Year MMXXI in 8 minutes13 min read

Near the end of 2020, I put a lot of thought into reevaluating my business’ value proposition, strategy, and processes. It’s a good thing I did that back then, because 2021 was quite different from 2020; I had much less time to “deepthink”, and I spent a majority of 2021 on an intense work treadmill, which led to me micro-burning out three times in the process. Also, guilt about feeling like I’m not contributing to open-source enough.

In that year, I also noticed a lot of “shortened fuses” around me—a pervasive edginess throughout society—along with bully-type abuse in various places. It’s an interesting story to analyze from an experiential and psychological standpoint, but I’ll cover that in a separate blog post sometime, to keep this one simple (so it takes roughly 8 minutes to read).

For now, I’ll focus on the usual short summary of my work + personal + open-source discoveries and activities from 2021, without too much emphasis on the deeper chaos going on in that year.

Professional life year overview

  • My then accountants suddenly told me, in January of that year, that they would no longer be serving small businesses for income tax reports, and thus “We’re dropping you, good luck!” 🤯 I then spent weeks exhaustively searching and evaluating accounting firms to find a new partner, and eventually found a top-notch accounting duo to help me with income tax reports in the long term. I asked them hardball questions on their career objectives and whether/when they would drop me like a hot potato, and I told them I couldn’t go through another taxheartbreak. Now that I’ve found you, you better stay with me, nya?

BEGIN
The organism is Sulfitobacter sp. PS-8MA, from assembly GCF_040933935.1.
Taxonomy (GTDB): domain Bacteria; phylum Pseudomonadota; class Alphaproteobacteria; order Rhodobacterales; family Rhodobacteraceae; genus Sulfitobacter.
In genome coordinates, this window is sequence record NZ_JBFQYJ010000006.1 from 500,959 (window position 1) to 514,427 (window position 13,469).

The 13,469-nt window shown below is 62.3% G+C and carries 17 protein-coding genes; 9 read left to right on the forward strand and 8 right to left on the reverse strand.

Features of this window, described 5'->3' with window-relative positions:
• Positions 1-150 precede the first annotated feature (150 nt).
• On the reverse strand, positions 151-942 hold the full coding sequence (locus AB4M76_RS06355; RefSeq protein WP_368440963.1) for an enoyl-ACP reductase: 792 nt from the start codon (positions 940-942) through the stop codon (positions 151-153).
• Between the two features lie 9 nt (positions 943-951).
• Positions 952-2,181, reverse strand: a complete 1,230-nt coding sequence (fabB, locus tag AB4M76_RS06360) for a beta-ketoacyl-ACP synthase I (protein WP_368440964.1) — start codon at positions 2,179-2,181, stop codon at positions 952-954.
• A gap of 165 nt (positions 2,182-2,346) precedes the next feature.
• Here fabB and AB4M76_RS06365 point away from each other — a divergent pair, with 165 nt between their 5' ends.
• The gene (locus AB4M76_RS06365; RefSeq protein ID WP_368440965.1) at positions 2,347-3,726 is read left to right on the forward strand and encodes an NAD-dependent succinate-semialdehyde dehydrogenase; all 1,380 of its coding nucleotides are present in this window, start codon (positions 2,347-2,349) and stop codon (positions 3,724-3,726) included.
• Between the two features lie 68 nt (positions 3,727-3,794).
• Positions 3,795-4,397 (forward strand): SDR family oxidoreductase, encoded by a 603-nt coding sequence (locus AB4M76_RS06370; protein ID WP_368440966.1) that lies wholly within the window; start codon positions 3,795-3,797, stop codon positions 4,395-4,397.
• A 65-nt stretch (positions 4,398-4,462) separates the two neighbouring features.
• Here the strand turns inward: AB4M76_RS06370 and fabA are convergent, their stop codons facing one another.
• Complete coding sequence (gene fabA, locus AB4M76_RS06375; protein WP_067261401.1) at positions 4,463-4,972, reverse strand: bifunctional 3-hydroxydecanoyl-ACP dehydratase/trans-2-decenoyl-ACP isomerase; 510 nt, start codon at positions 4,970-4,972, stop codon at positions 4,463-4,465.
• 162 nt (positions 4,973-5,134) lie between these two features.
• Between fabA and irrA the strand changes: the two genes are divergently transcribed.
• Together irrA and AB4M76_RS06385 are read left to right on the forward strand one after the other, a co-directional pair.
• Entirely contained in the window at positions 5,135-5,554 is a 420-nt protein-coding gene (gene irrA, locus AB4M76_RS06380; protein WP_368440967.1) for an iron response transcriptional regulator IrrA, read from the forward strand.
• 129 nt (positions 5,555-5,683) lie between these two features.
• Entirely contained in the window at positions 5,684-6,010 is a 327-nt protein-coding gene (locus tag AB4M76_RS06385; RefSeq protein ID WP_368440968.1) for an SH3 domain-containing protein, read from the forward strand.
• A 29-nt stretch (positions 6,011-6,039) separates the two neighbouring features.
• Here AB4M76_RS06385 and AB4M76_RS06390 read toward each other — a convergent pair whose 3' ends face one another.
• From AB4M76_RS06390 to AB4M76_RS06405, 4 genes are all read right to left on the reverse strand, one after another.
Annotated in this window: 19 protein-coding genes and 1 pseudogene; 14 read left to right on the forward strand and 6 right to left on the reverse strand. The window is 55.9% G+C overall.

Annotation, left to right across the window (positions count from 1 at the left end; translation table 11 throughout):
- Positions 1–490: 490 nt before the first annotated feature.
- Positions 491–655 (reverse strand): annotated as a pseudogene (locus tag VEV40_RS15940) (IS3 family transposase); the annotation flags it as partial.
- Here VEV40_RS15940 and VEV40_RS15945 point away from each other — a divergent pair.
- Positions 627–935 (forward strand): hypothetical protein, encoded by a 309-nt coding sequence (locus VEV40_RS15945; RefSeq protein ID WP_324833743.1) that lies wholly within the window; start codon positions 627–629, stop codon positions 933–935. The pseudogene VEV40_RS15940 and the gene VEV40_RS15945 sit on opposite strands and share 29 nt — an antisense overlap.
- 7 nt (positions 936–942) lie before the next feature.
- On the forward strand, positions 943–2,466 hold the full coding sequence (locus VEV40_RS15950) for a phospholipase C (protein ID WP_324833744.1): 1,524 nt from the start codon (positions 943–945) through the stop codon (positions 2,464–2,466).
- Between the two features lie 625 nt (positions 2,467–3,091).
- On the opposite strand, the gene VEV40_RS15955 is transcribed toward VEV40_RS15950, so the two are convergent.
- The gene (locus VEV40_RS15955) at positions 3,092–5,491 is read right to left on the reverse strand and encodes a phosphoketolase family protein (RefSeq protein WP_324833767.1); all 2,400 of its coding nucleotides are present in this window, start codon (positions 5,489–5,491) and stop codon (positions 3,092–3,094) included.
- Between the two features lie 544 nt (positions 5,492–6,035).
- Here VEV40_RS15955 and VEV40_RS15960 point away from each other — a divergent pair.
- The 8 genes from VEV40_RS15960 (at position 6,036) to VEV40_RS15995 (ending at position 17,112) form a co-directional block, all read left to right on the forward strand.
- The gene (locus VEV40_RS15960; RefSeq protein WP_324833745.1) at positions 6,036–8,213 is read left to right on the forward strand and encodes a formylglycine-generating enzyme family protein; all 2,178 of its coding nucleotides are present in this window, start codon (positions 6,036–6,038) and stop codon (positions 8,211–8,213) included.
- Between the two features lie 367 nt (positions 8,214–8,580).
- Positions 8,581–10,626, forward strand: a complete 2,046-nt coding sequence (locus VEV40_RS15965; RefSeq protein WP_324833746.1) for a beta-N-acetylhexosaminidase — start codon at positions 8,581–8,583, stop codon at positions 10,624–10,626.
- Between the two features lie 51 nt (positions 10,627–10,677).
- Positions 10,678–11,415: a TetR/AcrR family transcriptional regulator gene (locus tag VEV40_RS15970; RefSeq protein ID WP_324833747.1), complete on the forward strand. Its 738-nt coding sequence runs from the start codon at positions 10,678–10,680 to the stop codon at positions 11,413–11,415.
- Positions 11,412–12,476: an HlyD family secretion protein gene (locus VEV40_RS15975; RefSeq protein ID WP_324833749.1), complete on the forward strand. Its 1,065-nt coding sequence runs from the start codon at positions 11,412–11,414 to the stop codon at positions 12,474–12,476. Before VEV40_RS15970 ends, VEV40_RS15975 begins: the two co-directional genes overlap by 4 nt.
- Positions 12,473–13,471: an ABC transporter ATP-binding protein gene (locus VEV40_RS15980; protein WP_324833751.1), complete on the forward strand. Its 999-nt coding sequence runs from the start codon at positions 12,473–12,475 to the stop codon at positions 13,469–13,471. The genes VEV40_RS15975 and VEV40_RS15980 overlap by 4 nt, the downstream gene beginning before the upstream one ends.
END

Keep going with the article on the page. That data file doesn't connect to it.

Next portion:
• Worked for a surprising number of clients throughout the year (including a couple NGOs, as you can see in this case study about an in-depth technical & financial feasibility study and that case study about a naming/branding consulting project). I’ll keep it at that for now, again to keep this blog post simple.
  • Throughout the year, I (re)built a lot of websites for myself, and realized again just how much time & effort this requires. Since I timed myself, I now have some quantitative insights to share with all of you wondering, “How Hard Can It Be?™”; see my “How long does it take to create a website? (and why your FLOSS project doesn’t need one)” article.
    • Publicly unveiled Regento, after having finally created its website, at the same time as I was doing some pretty intensive consulting work in April (y’know, when things happen “all at the same time”…), hence the 2nd micro-burnout of the year.
    • Reworked the idéemarque branding agency website contents entirely during the summer. Did not blog about it until now. The design isn’t especially fancy/flashy, but it’ll do, I guess.
    • Quietly created Atypica’s photo portfolio in the fall season. Did not blog about it until 2022.

Personal life year overview

  • Summer 2021, with the arrival of vaccines and nice outdoors weather in the North, felt exactly like this Tokyo-III scene:
Yes, I know, this is the scene where everything feels “normal” before shit hits the fan again. The parallels are uncanny.